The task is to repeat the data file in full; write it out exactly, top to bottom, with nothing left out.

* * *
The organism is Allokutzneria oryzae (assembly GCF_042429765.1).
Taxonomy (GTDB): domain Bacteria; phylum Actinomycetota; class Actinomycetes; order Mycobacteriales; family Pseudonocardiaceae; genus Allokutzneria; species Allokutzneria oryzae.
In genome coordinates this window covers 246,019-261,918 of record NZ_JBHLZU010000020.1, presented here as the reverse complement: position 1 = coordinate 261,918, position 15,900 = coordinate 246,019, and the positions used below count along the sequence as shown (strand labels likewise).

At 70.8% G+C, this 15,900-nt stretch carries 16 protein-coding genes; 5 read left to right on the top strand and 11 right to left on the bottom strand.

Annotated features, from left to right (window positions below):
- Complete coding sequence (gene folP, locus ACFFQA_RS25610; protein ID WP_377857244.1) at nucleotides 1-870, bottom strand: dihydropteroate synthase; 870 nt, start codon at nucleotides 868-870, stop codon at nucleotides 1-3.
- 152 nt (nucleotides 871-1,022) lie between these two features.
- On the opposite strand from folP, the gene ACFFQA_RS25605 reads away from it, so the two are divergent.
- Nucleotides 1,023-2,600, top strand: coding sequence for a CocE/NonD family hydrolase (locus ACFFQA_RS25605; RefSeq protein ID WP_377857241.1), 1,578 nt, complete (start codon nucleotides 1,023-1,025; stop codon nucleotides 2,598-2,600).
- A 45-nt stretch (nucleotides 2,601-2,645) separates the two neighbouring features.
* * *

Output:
The organism is Allokutzneria oryzae (assembly GCF_042429765.1).
Taxonomy (GTDB): domain Bacteria; phylum Actinomycetota; class Actinomycetes; order Mycobacteriales; family Pseudonocardiaceae; genus Allokutzneria; species Allokutzneria oryzae.
In genome coordinates this window covers 246,019-261,918 of record NZ_JBHLZU010000020.1, presented here as the reverse complement: position 1 = coordinate 261,918, position 15,900 = coordinate 246,019, and the positions used below count along the sequence as shown (strand labels likewise).

At 70.8% G+C, this 15,900-nt stretch carries 16 protein-coding genes; 5 read left to right on the top strand and 11 right to left on the bottom strand.

Annotated features, from left to right (window positions below):
- Complete coding sequence (gene folP, locus ACFFQA_RS25610; protein ID WP_377857244.1) at nucleotides 1-870, bottom strand: dihydropteroate synthase; 870 nt, start codon at nucleotides 868-870, stop codon at nucleotides 1-3.
- 152 nt (nucleotides 871-1,022) lie between these two features.
- On the opposite strand from folP, the gene ACFFQA_RS25605 reads away from it, so the two are divergent.
- Nucleotides 1,023-2,600, top strand: coding sequence for a CocE/NonD family hydrolase (locus ACFFQA_RS25605; RefSeq protein ID WP_377857241.1), 1,578 nt, complete (start codon nucleotides 1,023-1,025; stop codon nucleotides 2,598-2,600).
- A 45-nt stretch (nucleotides 2,601-2,645) separates the two neighbouring features.